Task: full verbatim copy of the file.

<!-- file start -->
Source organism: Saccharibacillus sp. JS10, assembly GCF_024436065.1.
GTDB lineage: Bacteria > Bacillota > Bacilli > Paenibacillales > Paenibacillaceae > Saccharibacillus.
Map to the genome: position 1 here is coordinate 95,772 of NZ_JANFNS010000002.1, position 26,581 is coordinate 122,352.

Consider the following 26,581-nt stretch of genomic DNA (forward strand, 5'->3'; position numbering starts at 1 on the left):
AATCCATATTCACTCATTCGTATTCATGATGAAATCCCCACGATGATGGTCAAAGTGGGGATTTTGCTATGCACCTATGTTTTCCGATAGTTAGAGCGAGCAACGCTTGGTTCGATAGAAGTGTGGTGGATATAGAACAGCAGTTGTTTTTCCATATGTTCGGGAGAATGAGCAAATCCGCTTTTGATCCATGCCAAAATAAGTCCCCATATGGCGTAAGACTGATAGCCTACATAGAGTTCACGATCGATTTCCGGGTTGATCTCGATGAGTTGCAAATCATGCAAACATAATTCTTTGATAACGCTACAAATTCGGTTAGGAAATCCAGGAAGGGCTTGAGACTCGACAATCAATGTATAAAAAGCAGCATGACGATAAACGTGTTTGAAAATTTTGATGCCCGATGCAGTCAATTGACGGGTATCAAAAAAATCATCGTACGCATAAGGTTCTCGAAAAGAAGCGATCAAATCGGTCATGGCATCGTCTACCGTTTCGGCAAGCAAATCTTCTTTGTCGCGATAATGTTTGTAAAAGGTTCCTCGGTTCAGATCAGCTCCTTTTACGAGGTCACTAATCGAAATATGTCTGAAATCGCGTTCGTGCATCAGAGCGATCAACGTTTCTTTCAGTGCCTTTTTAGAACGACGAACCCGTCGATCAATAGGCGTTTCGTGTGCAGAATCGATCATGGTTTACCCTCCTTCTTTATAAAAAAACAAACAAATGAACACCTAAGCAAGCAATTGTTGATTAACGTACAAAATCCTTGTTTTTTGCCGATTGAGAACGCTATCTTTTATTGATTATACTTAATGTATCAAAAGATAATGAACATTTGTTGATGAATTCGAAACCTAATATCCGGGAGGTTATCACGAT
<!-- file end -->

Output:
Source organism: Saccharibacillus sp. JS10, assembly GCF_024436065.1.
GTDB lineage: Bacteria > Bacillota > Bacilli > Paenibacillales > Paenibacillaceae > Saccharibacillus.
Map to the genome: position 1 here is coordinate 95,772 of NZ_JANFNS010000002.1, position 26,581 is coordinate 122,352.

Consider the following 26,581-nt stretch of genomic DNA (forward strand, 5'->3'; position numbering starts at 1 on the left):
AATCCATATTCACTCATTCGTATTCATGATGAAATCCCCACGATGATGGTCAAAGTGGGGATTTTGCTATGCACCTATGTTTTCCGATAGTTAGAGCGAGCAACGCTTGGTTCGATAGAAGTGTGGTGGATATAGAACAGCAGTTGTTTTTCCATATGTTCGGGAGAATGAGCAAATCCGCTTTTGATCCATGCCAAAATAAGTCCCCATATGGCGTAAGACTGATAGCCTACATAGAGTTCACGATCGATTTCCGGGTTGATCTCGATGAGTTGCAAATCATGCAAACATAATTCTTTGATAACGCTACAAATTCGGTTAGGAAATCCAGGAAGGGCTTGAGACTCGACAATCAATGTATAAAAAGCAGCATGACGATAAACGTGTTTGAAAATTTTGATGCCCGATGCAGTCAATTGACGGGTATCAAAAAAATCATCGTACGCATAAGGTTCTCGAAAAGAAGCGATCAAATCGGTCATGGCATCGTCTACCGTTTCGGCAAGCAAATCTTCTTTGTCGCGATAATGTTTGTAAAAGGTTCCTCGGTTCAGATCAGCTCCTTTTACGAGGTCACTAATCGAAATATGTCTGAAATCGCGTTCGTGCATCAGAGCGATCAACGTTTCTTTCAGTGCCTTTTTAGAACGACGAACCCGTCGATCAATAGGCGTTTCGTGTGCAGAATCGATCATGGTTTACCCTCCTTCTTTATAAAAAAACAAACAAATGAACACCTAAGCAAGCAATTGTTGATTAACGTACAAAATCCTTGTTTTTTGCCGATTGAGAACGCTATCTTTTATTGATTATACTTAATGTATCAAAAGATAATGAACATTTGTTGATGAATTCGAAACCTAATATCCGGGAGGTTATCACGAT